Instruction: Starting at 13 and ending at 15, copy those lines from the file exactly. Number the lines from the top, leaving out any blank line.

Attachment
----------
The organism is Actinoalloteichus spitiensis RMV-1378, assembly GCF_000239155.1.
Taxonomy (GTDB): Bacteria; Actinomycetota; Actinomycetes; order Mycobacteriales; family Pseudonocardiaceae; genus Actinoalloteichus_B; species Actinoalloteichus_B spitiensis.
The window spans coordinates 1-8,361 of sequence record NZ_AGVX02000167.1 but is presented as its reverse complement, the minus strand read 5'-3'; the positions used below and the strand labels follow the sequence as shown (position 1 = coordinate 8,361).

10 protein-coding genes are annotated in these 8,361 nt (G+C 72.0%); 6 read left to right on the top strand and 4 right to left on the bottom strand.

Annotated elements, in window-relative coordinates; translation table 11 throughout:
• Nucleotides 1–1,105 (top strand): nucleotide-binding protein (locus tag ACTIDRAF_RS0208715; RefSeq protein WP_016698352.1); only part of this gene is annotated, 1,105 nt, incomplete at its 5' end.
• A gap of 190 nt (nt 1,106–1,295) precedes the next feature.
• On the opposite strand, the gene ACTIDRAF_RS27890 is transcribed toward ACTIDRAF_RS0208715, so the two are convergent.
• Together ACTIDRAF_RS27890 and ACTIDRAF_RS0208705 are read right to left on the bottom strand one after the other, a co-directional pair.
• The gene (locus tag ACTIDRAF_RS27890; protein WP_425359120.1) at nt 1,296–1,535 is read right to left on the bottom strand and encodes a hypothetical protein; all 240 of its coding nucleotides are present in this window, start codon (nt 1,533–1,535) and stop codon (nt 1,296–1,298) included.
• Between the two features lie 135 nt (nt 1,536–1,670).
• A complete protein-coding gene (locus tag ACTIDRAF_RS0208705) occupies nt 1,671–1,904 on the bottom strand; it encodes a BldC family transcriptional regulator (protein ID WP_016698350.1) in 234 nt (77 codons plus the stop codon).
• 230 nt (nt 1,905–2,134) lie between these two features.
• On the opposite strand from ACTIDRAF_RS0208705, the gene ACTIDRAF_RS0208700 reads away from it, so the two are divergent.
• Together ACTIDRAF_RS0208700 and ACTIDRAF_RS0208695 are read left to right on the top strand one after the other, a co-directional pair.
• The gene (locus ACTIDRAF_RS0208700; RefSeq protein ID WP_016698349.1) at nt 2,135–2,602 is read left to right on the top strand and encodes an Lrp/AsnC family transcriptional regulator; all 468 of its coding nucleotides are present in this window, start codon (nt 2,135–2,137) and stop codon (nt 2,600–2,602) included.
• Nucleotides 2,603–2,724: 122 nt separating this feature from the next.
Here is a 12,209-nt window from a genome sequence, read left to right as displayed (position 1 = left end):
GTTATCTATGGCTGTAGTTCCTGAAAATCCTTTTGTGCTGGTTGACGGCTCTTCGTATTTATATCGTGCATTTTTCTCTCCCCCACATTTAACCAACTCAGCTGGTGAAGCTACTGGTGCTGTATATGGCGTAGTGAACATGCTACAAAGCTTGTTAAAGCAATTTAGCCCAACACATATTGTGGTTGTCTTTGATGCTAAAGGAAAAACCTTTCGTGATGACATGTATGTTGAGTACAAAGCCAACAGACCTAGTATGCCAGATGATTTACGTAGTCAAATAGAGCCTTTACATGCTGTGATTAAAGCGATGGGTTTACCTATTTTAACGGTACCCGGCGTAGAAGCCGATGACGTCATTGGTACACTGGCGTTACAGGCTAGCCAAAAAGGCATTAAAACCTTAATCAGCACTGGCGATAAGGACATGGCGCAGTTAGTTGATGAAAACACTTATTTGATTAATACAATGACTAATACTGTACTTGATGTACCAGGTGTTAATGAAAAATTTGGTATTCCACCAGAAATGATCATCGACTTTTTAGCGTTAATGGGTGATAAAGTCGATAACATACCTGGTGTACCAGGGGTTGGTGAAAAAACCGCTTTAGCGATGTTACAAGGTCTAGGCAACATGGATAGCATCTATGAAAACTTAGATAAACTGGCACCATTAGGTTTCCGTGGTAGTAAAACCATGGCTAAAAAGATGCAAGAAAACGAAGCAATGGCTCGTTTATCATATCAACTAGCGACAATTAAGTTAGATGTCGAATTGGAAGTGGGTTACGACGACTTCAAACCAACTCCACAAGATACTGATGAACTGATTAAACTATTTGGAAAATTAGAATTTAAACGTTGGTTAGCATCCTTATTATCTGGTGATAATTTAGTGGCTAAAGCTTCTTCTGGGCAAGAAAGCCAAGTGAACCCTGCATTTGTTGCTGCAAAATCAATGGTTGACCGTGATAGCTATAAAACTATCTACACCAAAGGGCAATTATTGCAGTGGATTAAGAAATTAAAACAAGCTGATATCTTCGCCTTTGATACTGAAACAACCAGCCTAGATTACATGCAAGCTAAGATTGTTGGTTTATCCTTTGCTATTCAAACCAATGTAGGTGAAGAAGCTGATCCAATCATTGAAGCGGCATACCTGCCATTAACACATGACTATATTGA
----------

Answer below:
• 230 nt (nt 1,905–2,134) lie between these two features.
• On the opposite strand from ACTIDRAF_RS0208705, the gene ACTIDRAF_RS0208700 reads away from it, so the two are divergent.
• Together ACTIDRAF_RS0208700 and ACTIDRAF_RS0208695 are read left to right on the top strand one after the other, a co-directional pair.